Through the first 10 games of the season, the Michigan hockey team’s performance was akin to Jekyll and Hyde. After jumping out to a 4-0 start, the Wolverines dropped five of their last six games heading into the Christmas break.
That inconsistent play could have been chalked up to a variety of factors. The team was integrating numerous freshmen. They were playing four games in seven days after months of being off. In their December series against Minnesota, they were missing five players at World Juniors. Whatever the lingering issues were, Michigan clearly figured out a solution after the break, racing out to a 5-1 start.
But one thing it did not deal with in the first half of the season was a COVID-19 shutdown. Now three weeks removed from the 23-day, athletic department-wide shutdown, the Wolverines are still trying to figure out how to overcome this hurdle.
“There’s no doubt about it, we’re not the same team right now that we were before the break,” Michigan coach Mel Pearson said. “We’re just not as together, and I’m concerned about our conditioning.”
Following series splits against both Wisconsin and Ohio State, the Wolverines’ up-and-down play continued this past weekend against Arizona State. They throttled the Sun Devils 4-1 in the first game of the series, controlling play from the outset. But the following night — despite dominating the shot totals — they played to a 1-1 draw and never led in the contest.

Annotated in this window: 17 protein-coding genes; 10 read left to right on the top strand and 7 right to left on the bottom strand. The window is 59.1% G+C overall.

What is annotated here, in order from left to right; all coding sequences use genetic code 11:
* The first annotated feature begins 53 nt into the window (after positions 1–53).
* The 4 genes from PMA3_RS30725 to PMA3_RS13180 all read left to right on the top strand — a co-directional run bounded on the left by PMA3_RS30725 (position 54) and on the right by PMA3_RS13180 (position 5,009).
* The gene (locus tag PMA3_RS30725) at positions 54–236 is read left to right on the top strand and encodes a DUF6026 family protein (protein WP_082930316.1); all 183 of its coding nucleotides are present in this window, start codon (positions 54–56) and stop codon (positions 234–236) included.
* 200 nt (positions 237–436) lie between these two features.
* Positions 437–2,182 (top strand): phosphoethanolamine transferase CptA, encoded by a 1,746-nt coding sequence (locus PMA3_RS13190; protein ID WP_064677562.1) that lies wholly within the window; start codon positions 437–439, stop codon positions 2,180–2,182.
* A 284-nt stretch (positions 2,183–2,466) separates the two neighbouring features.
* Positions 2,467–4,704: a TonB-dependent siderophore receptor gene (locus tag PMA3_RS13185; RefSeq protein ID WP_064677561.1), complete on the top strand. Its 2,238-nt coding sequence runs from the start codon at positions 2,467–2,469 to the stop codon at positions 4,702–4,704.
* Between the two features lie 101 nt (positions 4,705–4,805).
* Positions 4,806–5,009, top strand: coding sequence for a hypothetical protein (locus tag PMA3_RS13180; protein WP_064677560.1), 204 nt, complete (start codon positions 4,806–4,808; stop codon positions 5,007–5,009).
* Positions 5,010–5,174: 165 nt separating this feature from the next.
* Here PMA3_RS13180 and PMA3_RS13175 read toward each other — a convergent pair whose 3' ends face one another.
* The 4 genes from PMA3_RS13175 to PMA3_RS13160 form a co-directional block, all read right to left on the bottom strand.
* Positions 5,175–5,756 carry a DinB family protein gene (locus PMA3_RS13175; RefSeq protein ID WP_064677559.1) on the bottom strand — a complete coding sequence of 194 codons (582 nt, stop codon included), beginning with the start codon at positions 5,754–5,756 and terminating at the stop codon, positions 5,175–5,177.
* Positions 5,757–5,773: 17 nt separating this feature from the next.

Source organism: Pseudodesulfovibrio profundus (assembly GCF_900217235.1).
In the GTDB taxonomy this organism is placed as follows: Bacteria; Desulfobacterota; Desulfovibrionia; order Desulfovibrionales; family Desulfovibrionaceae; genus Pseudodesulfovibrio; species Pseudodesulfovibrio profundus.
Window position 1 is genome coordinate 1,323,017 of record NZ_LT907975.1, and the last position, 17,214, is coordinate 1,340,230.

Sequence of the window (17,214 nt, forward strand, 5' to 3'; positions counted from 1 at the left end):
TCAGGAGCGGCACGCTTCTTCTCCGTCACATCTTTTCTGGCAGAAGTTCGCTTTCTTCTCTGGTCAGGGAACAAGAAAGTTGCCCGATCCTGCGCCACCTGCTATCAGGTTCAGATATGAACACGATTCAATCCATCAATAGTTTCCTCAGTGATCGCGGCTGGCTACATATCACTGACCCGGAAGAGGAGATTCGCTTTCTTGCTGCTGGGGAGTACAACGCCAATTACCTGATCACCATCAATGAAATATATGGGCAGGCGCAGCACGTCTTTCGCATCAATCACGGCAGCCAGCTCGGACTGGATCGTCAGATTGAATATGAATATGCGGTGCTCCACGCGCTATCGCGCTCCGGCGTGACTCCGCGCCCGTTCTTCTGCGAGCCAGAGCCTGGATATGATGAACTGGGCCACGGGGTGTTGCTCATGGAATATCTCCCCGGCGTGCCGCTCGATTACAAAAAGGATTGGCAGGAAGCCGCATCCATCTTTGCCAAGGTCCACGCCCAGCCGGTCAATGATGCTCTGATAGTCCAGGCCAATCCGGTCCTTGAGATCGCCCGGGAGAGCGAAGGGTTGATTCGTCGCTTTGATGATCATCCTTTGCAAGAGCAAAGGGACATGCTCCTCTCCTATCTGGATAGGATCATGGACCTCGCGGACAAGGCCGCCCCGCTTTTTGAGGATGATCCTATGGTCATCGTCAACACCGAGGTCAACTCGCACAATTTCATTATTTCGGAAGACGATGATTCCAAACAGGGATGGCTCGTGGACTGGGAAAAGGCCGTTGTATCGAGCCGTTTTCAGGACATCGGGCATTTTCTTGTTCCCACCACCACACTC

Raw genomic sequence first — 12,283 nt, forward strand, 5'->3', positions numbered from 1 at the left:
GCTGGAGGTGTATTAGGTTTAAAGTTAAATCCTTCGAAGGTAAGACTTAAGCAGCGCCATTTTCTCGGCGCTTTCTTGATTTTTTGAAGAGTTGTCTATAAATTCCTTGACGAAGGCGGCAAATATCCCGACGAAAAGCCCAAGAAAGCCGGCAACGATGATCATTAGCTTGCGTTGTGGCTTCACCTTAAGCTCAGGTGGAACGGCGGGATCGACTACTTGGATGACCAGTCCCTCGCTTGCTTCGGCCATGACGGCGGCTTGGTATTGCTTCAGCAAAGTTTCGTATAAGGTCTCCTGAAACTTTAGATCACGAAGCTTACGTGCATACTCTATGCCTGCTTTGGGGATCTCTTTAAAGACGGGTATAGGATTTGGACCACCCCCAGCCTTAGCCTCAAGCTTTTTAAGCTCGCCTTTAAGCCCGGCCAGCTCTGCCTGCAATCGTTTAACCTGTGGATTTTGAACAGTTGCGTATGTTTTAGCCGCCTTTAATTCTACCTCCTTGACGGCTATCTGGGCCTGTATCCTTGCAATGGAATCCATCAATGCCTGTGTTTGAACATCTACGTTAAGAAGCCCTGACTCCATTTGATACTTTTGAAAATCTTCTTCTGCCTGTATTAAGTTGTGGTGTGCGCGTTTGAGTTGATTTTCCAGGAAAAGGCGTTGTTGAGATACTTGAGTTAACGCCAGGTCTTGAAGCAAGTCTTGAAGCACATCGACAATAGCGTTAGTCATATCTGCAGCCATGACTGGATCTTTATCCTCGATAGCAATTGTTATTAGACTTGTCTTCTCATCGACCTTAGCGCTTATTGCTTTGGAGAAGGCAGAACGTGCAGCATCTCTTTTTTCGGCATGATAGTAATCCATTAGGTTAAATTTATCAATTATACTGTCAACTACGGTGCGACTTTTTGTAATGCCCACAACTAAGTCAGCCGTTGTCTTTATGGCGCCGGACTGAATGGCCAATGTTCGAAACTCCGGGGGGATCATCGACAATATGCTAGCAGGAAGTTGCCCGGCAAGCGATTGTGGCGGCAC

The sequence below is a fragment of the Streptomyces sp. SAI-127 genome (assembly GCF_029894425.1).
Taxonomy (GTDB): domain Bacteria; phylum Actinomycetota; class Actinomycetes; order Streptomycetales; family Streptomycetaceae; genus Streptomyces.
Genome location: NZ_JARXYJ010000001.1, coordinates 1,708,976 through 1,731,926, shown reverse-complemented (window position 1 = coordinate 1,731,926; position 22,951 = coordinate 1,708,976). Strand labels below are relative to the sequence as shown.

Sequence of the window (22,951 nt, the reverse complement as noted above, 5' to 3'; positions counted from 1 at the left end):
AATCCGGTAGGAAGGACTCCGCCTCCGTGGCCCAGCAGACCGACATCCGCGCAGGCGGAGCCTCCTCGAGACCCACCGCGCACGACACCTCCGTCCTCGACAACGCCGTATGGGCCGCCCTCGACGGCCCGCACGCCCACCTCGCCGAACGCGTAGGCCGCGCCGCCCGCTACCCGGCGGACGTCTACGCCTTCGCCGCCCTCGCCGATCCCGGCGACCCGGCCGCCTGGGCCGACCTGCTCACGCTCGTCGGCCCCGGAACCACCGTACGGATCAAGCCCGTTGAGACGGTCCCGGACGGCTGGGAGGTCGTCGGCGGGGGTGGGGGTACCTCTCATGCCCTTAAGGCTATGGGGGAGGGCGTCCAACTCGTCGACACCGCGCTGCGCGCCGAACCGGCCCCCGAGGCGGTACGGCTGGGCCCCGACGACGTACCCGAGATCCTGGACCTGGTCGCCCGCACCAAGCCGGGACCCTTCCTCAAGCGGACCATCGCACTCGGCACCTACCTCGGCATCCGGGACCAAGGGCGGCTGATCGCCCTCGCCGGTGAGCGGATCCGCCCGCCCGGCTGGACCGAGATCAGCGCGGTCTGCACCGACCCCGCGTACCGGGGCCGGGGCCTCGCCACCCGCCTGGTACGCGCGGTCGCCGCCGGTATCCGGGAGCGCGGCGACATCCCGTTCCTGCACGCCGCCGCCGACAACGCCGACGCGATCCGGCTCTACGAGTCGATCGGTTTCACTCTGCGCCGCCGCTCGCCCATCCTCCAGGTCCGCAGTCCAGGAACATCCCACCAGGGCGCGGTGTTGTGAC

In the second half of the season, Michigan’s play is still encouraging. With an 8-3-1 record since the break, the Wolverines’ wins have come by an average margin of victory of 4.3. Meanwhile, each of their losses have come by just one.
When Michigan is on, it can be one of the most dominant teams in the country, but it can also be difficult for a team to be firing on all cylinders, all the time. The lack of conditioning from the 23-day pause can be attributed to the latest stretch of inconsistent play.
“When you get tired, and you start to break down mentally, you’re not as sharp,” Pearson said. “I’ve been around this game a long time. You can tell when your team is in really good shape and has that energy.”
Not having the proper conditioning is an obstacle the Wolverines can overcome, but time is quickly running out. The Big Ten tournament is set to begin on Mar. 14 and the NCAA tournament kicks off two weeks later on Mar. 27. It would be shocking for Michigan to miss that latter tournament entirely; it would be less surprising if it can’t sort through its issues by that time.
One potential fix for the Wolverines: taking shorter shifts.
“Shift length … that’s one area we have to look at real close,” Pearson said. “A guy stays out for 34 seconds, recovery time is a lot less. You start lingering for a minute and a half minute, a minute 45 seconds, now you’re tired, and it takes longer to recover between shifts.”
Michigan came out of winter break looking like a strong team that had solved its problems, but it wasn’t prepared to go into a second break three weeks later — especially one where it couldn’t practice.
In a unique season, these challenges were not unexpected, but can still be detrimental to a team’s championship hopes. For Pearson though, his optimism overshadows his concerns:
“We’re good. We’re good for the stretch run.”